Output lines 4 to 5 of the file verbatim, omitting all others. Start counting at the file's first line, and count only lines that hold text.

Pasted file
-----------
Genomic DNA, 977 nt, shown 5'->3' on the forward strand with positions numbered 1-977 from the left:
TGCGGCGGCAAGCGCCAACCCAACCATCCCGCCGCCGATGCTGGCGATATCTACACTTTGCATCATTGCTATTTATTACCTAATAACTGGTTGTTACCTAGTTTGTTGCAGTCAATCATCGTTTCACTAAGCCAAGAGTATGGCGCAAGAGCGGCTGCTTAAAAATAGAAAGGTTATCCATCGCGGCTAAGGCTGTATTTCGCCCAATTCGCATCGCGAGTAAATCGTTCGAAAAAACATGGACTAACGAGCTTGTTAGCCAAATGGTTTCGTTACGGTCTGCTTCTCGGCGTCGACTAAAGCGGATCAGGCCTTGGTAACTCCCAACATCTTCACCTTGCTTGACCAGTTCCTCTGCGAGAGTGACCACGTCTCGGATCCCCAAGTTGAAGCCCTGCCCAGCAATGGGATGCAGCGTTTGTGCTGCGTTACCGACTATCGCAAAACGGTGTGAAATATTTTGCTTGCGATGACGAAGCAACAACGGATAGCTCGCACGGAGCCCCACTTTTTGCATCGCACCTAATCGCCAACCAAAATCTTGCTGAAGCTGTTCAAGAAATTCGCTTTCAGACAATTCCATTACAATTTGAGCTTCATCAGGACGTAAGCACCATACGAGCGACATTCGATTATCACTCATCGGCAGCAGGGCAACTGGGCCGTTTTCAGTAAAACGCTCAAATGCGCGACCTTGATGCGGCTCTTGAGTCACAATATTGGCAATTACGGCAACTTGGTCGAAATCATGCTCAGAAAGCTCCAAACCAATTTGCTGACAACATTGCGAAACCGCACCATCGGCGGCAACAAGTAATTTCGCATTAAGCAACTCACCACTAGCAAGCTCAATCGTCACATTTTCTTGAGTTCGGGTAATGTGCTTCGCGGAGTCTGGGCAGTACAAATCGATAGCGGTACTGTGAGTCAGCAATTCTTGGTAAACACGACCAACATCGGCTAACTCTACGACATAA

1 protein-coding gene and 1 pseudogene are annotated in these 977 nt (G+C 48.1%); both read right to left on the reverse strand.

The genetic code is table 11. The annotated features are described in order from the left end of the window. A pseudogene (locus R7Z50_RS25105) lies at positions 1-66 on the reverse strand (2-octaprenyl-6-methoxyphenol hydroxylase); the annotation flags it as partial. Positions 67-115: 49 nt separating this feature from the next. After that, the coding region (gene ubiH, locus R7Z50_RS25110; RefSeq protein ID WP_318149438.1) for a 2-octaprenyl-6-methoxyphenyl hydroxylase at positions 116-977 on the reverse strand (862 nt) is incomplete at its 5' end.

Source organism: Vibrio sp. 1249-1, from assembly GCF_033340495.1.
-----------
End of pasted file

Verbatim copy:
The genetic code is table 11. The annotated features are described in order from the left end of the window. A pseudogene (locus R7Z50_RS25105) lies at positions 1-66 on the reverse strand (2-octaprenyl-6-methoxyphenol hydroxylase); the annotation flags it as partial. Positions 67-115: 49 nt separating this feature from the next. After that, the coding region (gene ubiH, locus R7Z50_RS25110; RefSeq protein ID WP_318149438.1) for a 2-octaprenyl-6-methoxyphenyl hydroxylase at positions 116-977 on the reverse strand (862 nt) is incomplete at its 5' end.

Source organism: Vibrio sp. 1249-1, from assembly GCF_033340495.1.